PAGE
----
Tommy Ramone *** 1952 – 2014

Just received word that Tommy Ramone of The Ramones passed away yesterday. This is an interview that I did with Tommy in 2007.

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Truth be told, I’m a rocker from way back. No apologies here. In fact, I’m still a rocker in folk music clothing and proud of it. Or perhaps I’m a folkie with a rock n’ roll heart. Suffice it to say I was greatly interested in a recent article about Tommy Ramone, former drummer and producer of the seminal punk band, the Ramones, who is currently playing mandolin, banjo and assorted other instruments in a bluegrass duo called Uncle Monk.. Amazingly enough, the evening before I happened on this article, I had just watched the documentary End of the Century: The Story of the Ramones, on DVD so I was feeling rather nostalgic about the last time I saw the Ramones at the Paradise in the late 1970s — perhaps the loudest concert I ever attended. Gabba, Gabba, Hey I’m Deaf! Only kidding — It seemed like serendipity so I got in touch with Tommy Ramone and asked him a few questions about this rather dramatic departure from the rock n roll life — or is it?

Uncle Monk is a musical genre-bending act; a little bit alternative, a little bit country with a punk bluegrass feel featuring Tommy Ramone on vocals, mandolin, guitar, banjo and dobro, and Claudia Tienan on vocals, guitar and bass. Uncle Monk’s music is rooted in old-time and bluegrass influences. To this mix they have added twangy guitar textures to create a sound with a new sensibility.

Tommy was nice enough to take some time out to respond to my questions:

Uncle Monk

It sure seems as though the media is having a field day with the concept of Tommy Ramone being in a bluegrass duo. It makes good copy, that’s for sure. Despite all the attention being paid to your past life as a punk rocker, I have to say that all the press I’ve seen about Uncle Monk is highly complimentary. Were you a little bit uneasy about what the media would say or didn’t it matter to you and Claudia?
We were drawn to Bluegrass and Old-Time music by the love of it. We just enjoy listening to it and playing it. We really did not think much about what consequence it might have as far as reviews were concerned, but we were hoping for the best. We thought that if we liked what we were doing others might like it too.
What do you think is the strongest attribute that you each bring to the music of Uncle Monk?
We each bring our life-experiences and outlooks to our songs. Claudia has a darker vision, mine is a bit brighter. I love playing all kinds of instruments and arranging and producing music. Claudia is influenced by artists like Townes Van Zandt, Steve Earle, Iris Dement and Richard Thompson. We both love the Carter Family, old records and ancient tones.
I like what you refer to as the “economy” of the music you’re playing and how it is actually very similar to the economy of the punk music you played with the Ramones. Your bluegrass is a very raw and stripped down music and that is its essence. You and Claudia get to the core and it’s that core that jumps out to the listener. It’s ear candy in its purest form. Would you say that writing and producing music that is so simple is a lot more difficult to do well than if you had layers and layers of sound?
We like to work on a song until it sounds right. It just does not feel comfortable to us until it sits well and feels at home. There is a lot you can add to music with modern equipment, the discipline is knowing what to take away.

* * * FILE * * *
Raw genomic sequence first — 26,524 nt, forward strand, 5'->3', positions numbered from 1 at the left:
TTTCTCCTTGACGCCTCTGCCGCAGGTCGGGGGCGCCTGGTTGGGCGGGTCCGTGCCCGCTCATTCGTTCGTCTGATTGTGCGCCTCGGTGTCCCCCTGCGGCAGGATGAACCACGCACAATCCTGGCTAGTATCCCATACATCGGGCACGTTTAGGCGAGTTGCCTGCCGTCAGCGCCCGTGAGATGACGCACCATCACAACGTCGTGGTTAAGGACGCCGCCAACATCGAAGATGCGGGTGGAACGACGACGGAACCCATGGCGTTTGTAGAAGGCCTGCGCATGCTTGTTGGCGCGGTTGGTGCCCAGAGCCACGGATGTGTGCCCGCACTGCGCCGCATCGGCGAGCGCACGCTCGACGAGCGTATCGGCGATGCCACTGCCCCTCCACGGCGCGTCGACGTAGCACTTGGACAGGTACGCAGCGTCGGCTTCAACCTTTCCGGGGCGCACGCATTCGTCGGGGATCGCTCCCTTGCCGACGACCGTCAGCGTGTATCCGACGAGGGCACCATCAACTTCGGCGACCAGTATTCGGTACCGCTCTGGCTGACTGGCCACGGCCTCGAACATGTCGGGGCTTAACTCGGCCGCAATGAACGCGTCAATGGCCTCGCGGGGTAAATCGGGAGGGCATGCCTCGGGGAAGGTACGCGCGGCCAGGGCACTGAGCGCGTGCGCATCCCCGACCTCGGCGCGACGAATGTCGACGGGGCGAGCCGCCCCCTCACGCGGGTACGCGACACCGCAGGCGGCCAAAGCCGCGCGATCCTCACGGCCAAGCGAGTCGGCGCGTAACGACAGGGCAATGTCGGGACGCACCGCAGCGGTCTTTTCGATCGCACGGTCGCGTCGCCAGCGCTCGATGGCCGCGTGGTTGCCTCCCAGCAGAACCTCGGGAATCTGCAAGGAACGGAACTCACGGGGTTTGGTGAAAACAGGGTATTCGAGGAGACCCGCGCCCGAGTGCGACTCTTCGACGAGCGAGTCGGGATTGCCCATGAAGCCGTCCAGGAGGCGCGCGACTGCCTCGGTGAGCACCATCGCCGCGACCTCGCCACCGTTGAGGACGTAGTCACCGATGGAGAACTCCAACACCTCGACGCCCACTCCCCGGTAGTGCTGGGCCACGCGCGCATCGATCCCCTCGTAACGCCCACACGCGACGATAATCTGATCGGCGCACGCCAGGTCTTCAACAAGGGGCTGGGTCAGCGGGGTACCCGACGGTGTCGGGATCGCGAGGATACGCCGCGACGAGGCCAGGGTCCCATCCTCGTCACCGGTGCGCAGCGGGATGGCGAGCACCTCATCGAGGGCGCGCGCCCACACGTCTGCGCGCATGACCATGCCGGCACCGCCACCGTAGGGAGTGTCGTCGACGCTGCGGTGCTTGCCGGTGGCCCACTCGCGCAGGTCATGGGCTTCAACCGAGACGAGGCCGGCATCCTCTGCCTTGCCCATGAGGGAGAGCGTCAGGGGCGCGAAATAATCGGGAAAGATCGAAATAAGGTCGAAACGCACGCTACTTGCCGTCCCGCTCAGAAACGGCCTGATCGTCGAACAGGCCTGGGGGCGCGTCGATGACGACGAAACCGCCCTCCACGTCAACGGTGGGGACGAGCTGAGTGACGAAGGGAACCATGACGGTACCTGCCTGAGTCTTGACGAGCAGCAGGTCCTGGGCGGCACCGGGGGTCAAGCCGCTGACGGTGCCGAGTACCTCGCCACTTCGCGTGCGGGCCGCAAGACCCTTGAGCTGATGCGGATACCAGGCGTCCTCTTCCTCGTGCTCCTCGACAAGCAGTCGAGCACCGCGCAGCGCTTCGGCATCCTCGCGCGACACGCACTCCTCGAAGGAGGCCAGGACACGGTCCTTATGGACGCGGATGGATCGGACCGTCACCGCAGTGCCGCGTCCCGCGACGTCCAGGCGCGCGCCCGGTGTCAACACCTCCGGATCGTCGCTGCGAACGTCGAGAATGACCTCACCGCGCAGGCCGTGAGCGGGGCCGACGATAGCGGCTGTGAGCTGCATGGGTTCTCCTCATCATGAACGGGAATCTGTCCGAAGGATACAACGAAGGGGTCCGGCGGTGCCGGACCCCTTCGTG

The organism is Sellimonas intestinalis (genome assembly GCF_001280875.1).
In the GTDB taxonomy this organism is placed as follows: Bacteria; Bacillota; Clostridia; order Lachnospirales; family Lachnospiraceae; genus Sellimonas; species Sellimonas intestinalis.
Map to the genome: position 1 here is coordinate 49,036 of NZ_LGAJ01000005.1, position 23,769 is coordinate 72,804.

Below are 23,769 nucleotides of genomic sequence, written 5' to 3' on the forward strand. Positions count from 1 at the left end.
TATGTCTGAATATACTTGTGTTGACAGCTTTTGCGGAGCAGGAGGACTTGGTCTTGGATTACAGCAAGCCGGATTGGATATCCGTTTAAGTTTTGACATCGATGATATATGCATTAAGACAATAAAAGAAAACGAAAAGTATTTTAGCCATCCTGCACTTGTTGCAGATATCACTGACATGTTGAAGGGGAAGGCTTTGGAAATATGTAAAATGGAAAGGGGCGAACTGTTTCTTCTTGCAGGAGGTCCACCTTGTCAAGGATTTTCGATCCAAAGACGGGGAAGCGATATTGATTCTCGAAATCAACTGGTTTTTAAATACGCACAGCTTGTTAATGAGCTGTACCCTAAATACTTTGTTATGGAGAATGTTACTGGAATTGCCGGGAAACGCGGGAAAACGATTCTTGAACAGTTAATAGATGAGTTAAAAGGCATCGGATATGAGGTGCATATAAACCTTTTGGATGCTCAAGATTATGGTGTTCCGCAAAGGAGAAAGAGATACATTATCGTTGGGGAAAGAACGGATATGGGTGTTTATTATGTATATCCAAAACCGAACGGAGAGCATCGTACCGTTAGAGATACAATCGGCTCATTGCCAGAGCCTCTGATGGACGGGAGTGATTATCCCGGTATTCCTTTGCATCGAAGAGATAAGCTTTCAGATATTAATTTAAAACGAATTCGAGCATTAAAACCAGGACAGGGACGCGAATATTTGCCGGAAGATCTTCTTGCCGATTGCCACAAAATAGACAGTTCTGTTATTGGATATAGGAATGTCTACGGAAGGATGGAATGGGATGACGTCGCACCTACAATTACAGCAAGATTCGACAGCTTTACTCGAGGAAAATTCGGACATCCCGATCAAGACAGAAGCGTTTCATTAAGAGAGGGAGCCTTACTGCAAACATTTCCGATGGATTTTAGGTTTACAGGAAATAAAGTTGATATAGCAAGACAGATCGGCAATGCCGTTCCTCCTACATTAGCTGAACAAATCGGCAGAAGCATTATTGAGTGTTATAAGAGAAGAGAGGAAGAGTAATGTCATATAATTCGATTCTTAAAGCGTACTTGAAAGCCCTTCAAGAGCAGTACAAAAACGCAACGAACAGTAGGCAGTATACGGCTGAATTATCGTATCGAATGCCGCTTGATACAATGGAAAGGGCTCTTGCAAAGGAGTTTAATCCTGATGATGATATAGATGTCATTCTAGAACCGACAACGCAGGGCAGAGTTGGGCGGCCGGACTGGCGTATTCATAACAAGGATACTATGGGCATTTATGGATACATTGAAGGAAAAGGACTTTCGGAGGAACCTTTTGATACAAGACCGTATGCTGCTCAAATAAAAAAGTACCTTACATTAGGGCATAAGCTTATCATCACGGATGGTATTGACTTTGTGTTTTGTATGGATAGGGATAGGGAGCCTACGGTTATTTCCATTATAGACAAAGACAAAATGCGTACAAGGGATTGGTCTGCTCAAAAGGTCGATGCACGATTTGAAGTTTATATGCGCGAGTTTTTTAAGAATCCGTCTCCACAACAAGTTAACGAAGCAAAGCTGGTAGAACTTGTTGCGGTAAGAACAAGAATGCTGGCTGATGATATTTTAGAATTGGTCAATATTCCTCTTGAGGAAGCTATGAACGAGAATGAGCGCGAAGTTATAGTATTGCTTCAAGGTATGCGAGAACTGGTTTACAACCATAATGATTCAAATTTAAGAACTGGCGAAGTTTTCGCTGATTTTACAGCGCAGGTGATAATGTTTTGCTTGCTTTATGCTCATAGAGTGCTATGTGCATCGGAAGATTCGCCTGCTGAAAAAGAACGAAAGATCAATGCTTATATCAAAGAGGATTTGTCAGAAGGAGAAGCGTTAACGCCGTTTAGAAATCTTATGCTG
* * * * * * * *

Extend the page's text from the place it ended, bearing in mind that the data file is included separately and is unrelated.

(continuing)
The Uncle Monk “sound” is very pristine and very reminiscent of old Carter Family tunes to my ear, especially “Home Sweet Reality.” Would you count them as one of the influences behind this recording? What other bluegrass musicians do you admire?
Yes, the Carter Family is a big influence on us. They had a strong understanding about what was good in American music and had their own unique attitude towards their art. We like the Stanley Brothers, The Louvin Brothers, The Monroe Brothers, Flatt & Scruggs and many others including countless old-time records.
I think I read somewhere that you said that if Bill Monroe had been born a bit later that there’s a good likelihood that he would have been a punk musician. I see what you mean. Having only seen him once in the 1980s, I’d have to say that he did have that renegade kind of aura about him. Is that what you were referring to?
Bill Monroe was a great artist with a lot of pent up energy and anger. His music was volatile, passionate and expressive. I think that in a different era he might have taken to punk music.
I love the old-timey feel of the songs but the malcontent punkish attitude of the lyrics. It makes for a startling yet very sincere statement about our world today. Are all your audiences picking up on all the various elements? What kind of fans do you seem to be collecting along this part of your musical journey?
Most of the audience does pick up on what we are doing, although it might at first shock or confuse them. We do add some punk elements to our music in ways that one might not expect, mostly in our lyrics, but our show is real, and they might have been expecting more of a trivial good time experience. I think most people get what we do, and the audience reaction has been very rewarding for us. We see all kinds of fans at our shows from regular bluegrass and folk audiences to rock, pop, and punk fans. For some people it is the first time they are hearing music like ours, and they like it.
Do you have any plans for another recording? More touring?
We are writing songs for our next recording which we plan to release in the Spring of next year. We will be touring and are looking forward to playing our songs and meeting new fans.
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